Elizabeth Price, the 2012 winner, played guitar and sang in the 80s girl band Talulah Gosh, but has said that she hated being on stage. She left the band in 1987 and the band disbanded the following year. Talulah Gosh released and album, six singles plus one flexi single and there were three compilation albums. While the band’s early singles credit the cover art, later ones name Matthew Fletcher as designer. It seems Elizabeth Price didn’t design any of the band’s record covers.
Martin Boyce (born1967) won the Turner Prize in 2011. In 2008 he designed a limited edition 12″ by the American band The Aluminum Group entitled “Sign for Some Place” there was a record and an anodised plate painted with the words “Sometime Beyond Now“.
The 2010 winner, Susan Philipsz works with sound and video and has released a CD entitled “Ziggy Stardust“and a limited edition vinyl 12″that was untitled.. In 2005 she had a solo exhibition a Malmö konsthall entitled “Stay With Me” and, as I understand it, the exhibition catalogue also contained a CD.
Richard Wright, an artist and musician received the Turner Prize in 2009 for his golden and temporary mural. I have not been able to find any record covers that are attributed to him.
Mark Leckey is also a musician and artist with three records to his credit. Leckey won the Turner Prize in 2008. The limited edition LP “Fiorucci Made Me Hardcore” was released on his own label The Death of Rave in 2012. His next LP was “Hecker Leckey Sound Voice Chimera” in 2015 and the third was “Dream English Kids 1964-1999AD“.
The 2007 Turner Prize winner Mark Wallinger who mainly works in sculpture has designed the cover for Leftfield‘s 2015 album “Alternative Light Source“.
The conceptual artist Simon Starling won the Prize in 2006. It turns out he has been responsible for two record covers.He photographed the cover for Superstar‘s EP “Breathing Space” in 1997 and the cover of a limited edition LP by Oren Ambarchi entitled “Stacte 4“.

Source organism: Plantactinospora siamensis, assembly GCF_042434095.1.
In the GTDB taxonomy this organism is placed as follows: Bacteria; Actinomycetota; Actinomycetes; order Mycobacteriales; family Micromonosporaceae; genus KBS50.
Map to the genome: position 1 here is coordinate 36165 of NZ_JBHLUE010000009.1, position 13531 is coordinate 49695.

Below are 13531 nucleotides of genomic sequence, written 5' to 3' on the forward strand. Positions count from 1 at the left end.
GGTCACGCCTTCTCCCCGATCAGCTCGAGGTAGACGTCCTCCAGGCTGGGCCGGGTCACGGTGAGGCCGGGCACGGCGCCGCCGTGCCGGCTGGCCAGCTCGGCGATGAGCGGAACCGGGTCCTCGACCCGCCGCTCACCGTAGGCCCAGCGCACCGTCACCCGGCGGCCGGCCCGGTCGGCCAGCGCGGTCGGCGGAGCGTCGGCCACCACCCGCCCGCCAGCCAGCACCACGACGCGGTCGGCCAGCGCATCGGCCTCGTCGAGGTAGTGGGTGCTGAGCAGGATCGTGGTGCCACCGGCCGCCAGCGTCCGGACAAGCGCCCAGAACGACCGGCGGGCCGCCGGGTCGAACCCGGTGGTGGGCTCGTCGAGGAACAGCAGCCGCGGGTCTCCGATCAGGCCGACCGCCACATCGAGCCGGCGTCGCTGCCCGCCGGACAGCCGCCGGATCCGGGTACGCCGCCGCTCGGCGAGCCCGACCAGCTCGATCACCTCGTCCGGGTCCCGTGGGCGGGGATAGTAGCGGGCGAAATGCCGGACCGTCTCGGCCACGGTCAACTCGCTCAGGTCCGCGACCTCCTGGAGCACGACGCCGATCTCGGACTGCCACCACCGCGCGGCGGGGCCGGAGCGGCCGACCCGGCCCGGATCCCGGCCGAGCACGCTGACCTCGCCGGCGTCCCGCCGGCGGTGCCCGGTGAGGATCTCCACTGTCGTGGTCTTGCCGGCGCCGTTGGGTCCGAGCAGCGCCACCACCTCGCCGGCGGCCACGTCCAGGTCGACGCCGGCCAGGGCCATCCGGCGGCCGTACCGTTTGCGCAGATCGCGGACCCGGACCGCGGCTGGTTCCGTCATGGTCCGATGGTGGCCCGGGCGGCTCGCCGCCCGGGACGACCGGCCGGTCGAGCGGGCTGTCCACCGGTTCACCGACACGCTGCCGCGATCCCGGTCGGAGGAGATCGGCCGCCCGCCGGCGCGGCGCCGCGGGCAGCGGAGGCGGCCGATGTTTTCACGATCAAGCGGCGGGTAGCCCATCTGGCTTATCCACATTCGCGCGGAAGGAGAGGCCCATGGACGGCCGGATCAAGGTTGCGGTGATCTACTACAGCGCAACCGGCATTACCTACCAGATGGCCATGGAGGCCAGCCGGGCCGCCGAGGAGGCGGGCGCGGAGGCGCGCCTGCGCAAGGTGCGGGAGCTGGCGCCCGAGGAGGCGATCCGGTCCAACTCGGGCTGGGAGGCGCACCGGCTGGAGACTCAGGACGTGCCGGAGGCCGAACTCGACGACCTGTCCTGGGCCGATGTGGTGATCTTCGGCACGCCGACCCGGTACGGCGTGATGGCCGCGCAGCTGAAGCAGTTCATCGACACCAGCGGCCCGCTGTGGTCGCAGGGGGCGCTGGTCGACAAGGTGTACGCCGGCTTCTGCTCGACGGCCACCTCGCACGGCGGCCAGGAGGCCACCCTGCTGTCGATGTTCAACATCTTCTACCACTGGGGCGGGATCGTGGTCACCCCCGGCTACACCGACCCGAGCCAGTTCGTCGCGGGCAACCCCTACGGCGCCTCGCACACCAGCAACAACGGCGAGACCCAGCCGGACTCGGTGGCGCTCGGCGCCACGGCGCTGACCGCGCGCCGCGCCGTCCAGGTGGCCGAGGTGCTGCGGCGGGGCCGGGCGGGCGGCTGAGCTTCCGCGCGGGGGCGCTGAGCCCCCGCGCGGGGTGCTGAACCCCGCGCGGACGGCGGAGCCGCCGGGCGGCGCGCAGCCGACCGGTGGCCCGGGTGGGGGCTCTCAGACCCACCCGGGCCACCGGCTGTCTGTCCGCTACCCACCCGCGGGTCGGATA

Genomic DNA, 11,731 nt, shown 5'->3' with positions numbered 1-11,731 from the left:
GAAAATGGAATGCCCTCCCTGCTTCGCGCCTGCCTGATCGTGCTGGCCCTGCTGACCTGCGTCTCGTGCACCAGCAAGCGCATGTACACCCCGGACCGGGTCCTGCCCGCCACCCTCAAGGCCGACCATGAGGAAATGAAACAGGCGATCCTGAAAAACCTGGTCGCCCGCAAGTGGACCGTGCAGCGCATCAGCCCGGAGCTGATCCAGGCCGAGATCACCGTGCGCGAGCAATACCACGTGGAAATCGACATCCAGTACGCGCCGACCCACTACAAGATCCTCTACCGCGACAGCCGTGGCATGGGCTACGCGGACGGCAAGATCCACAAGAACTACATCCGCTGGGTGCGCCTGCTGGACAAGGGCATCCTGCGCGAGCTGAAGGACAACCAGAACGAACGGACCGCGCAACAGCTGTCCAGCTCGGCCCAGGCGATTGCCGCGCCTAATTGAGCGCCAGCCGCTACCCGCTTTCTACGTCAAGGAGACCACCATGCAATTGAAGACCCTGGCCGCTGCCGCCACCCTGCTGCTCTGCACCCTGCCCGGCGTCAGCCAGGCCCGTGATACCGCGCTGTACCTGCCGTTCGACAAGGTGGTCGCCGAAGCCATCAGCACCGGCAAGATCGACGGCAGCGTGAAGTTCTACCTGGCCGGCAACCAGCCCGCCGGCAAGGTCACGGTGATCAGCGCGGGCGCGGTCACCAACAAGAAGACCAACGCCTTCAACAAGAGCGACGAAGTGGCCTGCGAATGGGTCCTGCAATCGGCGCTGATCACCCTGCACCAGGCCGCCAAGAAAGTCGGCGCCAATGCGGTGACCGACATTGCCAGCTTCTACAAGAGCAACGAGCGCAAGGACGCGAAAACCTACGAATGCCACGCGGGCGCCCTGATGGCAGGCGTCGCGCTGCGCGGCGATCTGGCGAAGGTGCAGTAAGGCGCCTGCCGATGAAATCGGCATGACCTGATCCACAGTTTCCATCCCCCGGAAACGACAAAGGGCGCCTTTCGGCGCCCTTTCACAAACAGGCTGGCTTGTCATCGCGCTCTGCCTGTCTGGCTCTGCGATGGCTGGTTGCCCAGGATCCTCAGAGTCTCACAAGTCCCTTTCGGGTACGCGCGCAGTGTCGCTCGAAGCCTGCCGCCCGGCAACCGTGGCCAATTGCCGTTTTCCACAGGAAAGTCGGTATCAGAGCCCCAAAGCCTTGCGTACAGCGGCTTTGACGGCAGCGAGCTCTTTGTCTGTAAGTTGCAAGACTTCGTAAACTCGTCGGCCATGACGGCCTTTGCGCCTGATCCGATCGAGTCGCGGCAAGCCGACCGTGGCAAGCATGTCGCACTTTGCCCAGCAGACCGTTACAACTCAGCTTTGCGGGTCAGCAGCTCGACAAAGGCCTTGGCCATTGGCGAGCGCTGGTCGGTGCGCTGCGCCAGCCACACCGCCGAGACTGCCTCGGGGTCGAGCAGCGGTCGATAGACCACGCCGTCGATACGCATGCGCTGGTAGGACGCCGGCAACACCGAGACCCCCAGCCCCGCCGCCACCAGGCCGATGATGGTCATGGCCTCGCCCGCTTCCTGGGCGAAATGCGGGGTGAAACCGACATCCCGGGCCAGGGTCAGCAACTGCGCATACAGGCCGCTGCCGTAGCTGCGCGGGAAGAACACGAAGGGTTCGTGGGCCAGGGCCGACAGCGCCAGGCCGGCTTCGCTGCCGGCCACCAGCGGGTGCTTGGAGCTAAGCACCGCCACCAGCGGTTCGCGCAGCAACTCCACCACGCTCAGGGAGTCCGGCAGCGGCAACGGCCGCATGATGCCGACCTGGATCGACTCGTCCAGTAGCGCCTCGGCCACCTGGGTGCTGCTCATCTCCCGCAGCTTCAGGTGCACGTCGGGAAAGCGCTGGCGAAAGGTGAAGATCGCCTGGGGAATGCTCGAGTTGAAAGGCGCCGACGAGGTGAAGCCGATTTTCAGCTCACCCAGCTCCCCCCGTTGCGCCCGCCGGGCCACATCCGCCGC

Jeremy Deller, the 2004 Prize winner, spent two weeks at The Factory after meeting Andy Warhol in 1986. He has a long musical history. In 1997 he fused the music of a traditional British brass band from Stockton with acid house and Detroit techno music in a project called “Acid Brass“. He contributed the photography to a book with a CD produced by the CCAC Wattis Institute entitled “After the Gold Rush“, a collaboration between Deller and Willam Elliot Whitmore, an American Blues, country and folk singer.
Jeremy Deller’s & William Elliot Whitmore’s 2002 book/CD “After the Gold Rush”.
Grayson Perry, the 2003 Turner Prize winner, works mainly in ceramics. Apparently he played in a punk band for a time, but the only connection with record cover art that Sir Peter Blake included his portrait in his 80th birthday re-working of the Sgt Pepper’s Lonely Hearts Club Band cover art in 2012.
Wolfgang Tillmans, the German photographer, who divides his time between Berlin and London, won the Turner Prize in 2000. He was the first non-Brit to win the award. Heis a musician, having contributed the opening track to Frank Ocean‘s Album “Endless” and music for some of his own projects. Tillmans collaborated with the Pet Shop Boys on their single “Home and Dry” has released two 12″ singles in his own name and is part of the collective XXX. He has designed many record and CD covers including Sun Electric‘s 1993 “Kitchen” LP, Tiga‘s 2006 single “3 Weeks” as well as a remix of it, John Maus‘ 2012 “A Collection of Rarities and Previously Unreleased Material” and many others.
These are the first twelve Turner Prize winners for whom I have discovered record cover art or at least a music connection. I will continue this post with details of winners of the Prize between 1988 and 1999 in a future post, so don’t go away.